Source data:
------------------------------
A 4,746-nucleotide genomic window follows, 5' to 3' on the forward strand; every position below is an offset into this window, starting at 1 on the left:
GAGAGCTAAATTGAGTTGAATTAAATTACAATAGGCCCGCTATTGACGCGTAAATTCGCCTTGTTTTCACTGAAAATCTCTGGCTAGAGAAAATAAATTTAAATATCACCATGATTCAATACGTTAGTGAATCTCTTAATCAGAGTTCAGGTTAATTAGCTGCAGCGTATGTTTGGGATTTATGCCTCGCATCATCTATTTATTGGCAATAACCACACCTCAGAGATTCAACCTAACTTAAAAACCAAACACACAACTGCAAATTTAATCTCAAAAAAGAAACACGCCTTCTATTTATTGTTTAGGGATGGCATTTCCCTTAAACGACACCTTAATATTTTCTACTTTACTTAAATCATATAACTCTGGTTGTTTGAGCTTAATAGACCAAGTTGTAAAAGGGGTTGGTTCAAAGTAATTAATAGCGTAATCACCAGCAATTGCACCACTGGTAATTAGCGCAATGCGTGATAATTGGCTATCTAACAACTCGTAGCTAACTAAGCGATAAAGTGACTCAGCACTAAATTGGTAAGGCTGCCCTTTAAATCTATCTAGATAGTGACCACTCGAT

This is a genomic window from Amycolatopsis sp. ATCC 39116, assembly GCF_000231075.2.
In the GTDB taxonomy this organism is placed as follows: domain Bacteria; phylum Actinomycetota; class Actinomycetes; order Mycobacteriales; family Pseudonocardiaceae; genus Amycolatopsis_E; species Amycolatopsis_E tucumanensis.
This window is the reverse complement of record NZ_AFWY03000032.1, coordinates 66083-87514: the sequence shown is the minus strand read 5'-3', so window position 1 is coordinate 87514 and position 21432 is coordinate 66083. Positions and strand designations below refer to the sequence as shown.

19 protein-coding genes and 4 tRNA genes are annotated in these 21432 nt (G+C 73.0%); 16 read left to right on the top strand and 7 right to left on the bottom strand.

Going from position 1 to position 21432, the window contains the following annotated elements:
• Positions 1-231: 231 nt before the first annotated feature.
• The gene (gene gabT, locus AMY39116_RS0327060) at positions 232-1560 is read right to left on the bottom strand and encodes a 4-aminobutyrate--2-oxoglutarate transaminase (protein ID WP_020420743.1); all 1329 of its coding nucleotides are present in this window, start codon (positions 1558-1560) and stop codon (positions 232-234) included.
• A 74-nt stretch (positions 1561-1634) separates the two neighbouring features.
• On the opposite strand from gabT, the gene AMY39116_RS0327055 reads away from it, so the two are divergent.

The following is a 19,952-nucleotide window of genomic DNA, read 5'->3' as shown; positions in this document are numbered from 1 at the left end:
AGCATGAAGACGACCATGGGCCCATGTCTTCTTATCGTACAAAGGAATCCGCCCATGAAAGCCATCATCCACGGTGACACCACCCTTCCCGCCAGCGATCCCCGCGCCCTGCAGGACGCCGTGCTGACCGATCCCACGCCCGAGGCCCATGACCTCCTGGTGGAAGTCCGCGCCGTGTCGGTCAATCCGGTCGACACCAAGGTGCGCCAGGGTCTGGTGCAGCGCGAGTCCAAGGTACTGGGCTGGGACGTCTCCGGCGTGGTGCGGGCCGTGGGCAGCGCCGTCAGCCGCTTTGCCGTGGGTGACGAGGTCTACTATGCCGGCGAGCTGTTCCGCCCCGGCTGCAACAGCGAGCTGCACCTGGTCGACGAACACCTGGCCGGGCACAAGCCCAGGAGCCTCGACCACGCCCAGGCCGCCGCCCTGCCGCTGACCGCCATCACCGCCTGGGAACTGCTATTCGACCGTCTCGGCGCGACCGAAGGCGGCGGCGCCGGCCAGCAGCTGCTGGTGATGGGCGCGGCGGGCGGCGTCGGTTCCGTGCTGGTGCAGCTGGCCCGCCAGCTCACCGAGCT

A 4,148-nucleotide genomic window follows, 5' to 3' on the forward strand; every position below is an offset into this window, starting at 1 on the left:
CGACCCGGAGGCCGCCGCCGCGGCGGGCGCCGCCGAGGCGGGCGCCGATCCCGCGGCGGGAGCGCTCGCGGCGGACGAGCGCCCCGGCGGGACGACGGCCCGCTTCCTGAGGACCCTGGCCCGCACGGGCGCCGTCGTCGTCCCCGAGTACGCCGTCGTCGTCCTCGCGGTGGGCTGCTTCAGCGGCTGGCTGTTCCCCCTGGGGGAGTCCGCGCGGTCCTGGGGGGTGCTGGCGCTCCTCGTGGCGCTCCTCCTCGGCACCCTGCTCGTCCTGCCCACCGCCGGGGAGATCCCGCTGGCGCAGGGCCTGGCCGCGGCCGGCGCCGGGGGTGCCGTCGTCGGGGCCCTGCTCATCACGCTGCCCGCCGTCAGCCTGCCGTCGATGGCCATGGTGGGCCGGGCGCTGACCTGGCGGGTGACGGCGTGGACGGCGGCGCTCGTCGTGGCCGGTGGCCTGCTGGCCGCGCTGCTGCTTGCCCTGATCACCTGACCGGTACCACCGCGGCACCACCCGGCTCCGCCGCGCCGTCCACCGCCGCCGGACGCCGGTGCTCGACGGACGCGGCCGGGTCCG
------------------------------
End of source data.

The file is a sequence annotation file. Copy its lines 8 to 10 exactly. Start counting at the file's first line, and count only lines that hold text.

• Positions 1-231: 231 nt before the first annotated feature.
• The gene (gene gabT, locus AMY39116_RS0327060) at positions 232-1560 is read right to left on the bottom strand and encodes a 4-aminobutyrate--2-oxoglutarate transaminase (protein ID WP_020420743.1); all 1329 of its coding nucleotides are present in this window, start codon (positions 1558-1560) and stop codon (positions 232-234) included.
• A 74-nt stretch (positions 1561-1634) separates the two neighbouring features.